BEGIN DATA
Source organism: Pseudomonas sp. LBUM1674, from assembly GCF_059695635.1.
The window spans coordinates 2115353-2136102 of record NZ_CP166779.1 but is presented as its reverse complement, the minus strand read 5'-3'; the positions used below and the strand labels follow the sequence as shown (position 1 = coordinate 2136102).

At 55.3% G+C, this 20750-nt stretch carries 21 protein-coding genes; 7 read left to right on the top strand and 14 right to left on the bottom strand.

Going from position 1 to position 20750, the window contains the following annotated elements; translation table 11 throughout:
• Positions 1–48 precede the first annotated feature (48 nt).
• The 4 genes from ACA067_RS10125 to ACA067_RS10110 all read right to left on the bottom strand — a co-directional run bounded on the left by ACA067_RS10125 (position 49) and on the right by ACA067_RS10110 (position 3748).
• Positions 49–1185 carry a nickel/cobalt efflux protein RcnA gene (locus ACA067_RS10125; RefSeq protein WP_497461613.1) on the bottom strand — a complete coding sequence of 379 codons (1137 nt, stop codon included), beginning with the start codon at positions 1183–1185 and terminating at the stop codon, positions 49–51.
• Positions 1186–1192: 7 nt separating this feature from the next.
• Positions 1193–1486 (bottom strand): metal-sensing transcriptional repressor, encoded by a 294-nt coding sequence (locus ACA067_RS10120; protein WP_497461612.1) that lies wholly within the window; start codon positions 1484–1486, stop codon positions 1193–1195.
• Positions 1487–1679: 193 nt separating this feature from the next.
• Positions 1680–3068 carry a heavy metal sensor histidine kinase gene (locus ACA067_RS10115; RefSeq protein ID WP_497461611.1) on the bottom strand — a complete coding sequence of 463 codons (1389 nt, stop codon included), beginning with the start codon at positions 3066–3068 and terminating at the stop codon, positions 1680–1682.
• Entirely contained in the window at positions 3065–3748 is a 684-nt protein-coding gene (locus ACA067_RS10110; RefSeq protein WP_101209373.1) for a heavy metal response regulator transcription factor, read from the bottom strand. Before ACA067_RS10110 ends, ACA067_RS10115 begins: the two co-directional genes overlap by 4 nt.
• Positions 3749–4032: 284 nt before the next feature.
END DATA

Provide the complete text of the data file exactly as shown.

Source organism: Pseudomonas sp. LBUM1674, from assembly GCF_059695635.1.
The window spans coordinates 2115353-2136102 of record NZ_CP166779.1 but is presented as its reverse complement, the minus strand read 5'-3'; the positions used below and the strand labels follow the sequence as shown (position 1 = coordinate 2136102).

At 55.3% G+C, this 20750-nt stretch carries 21 protein-coding genes; 7 read left to right on the top strand and 14 right to left on the bottom strand.

Going from position 1 to position 20750, the window contains the following annotated elements; translation table 11 throughout:
• Positions 1–48 precede the first annotated feature (48 nt).
• The 4 genes from ACA067_RS10125 to ACA067_RS10110 all read right to left on the bottom strand — a co-directional run bounded on the left by ACA067_RS10125 (position 49) and on the right by ACA067_RS10110 (position 3748).
• Positions 49–1185 carry a nickel/cobalt efflux protein RcnA gene (locus ACA067_RS10125; RefSeq protein WP_497461613.1) on the bottom strand — a complete coding sequence of 379 codons (1137 nt, stop codon included), beginning with the start codon at positions 1183–1185 and terminating at the stop codon, positions 49–51.
• Positions 1186–1192: 7 nt separating this feature from the next.
• Positions 1193–1486 (bottom strand): metal-sensing transcriptional repressor, encoded by a 294-nt coding sequence (locus ACA067_RS10120; protein WP_497461612.1) that lies wholly within the window; start codon positions 1484–1486, stop codon positions 1193–1195.
• Positions 1487–1679: 193 nt separating this feature from the next.
• Positions 1680–3068 carry a heavy metal sensor histidine kinase gene (locus ACA067_RS10115; RefSeq protein ID WP_497461611.1) on the bottom strand — a complete coding sequence of 463 codons (1389 nt, stop codon included), beginning with the start codon at positions 3066–3068 and terminating at the stop codon, positions 1680–1682.
• Entirely contained in the window at positions 3065–3748 is a 684-nt protein-coding gene (locus ACA067_RS10110; RefSeq protein WP_101209373.1) for a heavy metal response regulator transcription factor, read from the bottom strand. Before ACA067_RS10110 ends, ACA067_RS10115 begins: the two co-directional genes overlap by 4 nt.
• Positions 3749–4032: 284 nt before the next feature.